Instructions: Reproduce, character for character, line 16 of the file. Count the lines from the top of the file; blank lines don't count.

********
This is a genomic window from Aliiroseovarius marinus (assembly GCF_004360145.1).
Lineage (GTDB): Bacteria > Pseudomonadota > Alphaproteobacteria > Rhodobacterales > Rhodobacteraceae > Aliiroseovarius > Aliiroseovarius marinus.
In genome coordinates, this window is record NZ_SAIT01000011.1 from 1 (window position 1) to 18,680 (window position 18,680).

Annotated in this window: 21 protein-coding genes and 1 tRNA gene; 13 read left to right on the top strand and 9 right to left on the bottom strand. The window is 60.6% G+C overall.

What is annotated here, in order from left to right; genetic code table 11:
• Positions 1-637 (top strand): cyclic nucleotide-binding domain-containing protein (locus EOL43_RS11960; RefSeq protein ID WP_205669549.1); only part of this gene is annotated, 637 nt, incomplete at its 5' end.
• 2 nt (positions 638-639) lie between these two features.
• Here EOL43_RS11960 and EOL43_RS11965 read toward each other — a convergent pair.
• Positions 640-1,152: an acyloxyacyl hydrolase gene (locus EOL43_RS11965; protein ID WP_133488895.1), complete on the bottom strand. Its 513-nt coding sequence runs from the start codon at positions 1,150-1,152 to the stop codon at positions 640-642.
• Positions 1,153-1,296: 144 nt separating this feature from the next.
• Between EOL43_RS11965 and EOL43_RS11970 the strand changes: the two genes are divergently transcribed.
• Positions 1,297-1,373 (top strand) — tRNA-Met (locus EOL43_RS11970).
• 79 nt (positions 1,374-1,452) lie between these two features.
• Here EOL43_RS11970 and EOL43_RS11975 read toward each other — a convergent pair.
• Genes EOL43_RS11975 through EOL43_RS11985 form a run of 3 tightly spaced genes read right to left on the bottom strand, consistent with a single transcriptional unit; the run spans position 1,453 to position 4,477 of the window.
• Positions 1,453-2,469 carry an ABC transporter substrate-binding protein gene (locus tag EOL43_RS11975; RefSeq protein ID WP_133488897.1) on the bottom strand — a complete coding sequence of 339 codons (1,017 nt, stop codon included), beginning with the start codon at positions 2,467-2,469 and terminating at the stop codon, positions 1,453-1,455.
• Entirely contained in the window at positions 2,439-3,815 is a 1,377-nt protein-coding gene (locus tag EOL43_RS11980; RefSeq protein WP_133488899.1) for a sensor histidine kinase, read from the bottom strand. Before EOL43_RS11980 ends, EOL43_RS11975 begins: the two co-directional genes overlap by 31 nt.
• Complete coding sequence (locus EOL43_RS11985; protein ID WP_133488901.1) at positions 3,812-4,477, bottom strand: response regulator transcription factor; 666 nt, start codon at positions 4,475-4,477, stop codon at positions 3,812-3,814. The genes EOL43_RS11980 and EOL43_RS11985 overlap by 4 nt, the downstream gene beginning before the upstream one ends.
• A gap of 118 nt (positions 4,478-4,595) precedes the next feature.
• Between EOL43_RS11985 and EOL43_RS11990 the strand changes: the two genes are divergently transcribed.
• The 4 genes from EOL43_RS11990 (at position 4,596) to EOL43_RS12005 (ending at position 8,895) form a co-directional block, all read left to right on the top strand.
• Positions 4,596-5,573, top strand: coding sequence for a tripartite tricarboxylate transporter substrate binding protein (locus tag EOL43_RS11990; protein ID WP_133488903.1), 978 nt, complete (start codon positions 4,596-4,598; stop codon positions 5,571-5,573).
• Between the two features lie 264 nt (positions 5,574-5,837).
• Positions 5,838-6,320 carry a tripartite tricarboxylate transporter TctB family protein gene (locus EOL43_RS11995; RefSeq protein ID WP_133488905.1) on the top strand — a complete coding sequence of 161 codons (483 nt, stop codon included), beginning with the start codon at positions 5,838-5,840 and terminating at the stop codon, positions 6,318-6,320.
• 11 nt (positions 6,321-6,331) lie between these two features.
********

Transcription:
• Positions 1,453-2,469 carry an ABC transporter substrate-binding protein gene (locus tag EOL43_RS11975; RefSeq protein ID WP_133488897.1) on the bottom strand — a complete coding sequence of 339 codons (1,017 nt, stop codon included), beginning with the start codon at positions 2,467-2,469 and terminating at the stop codon, positions 1,453-1,455.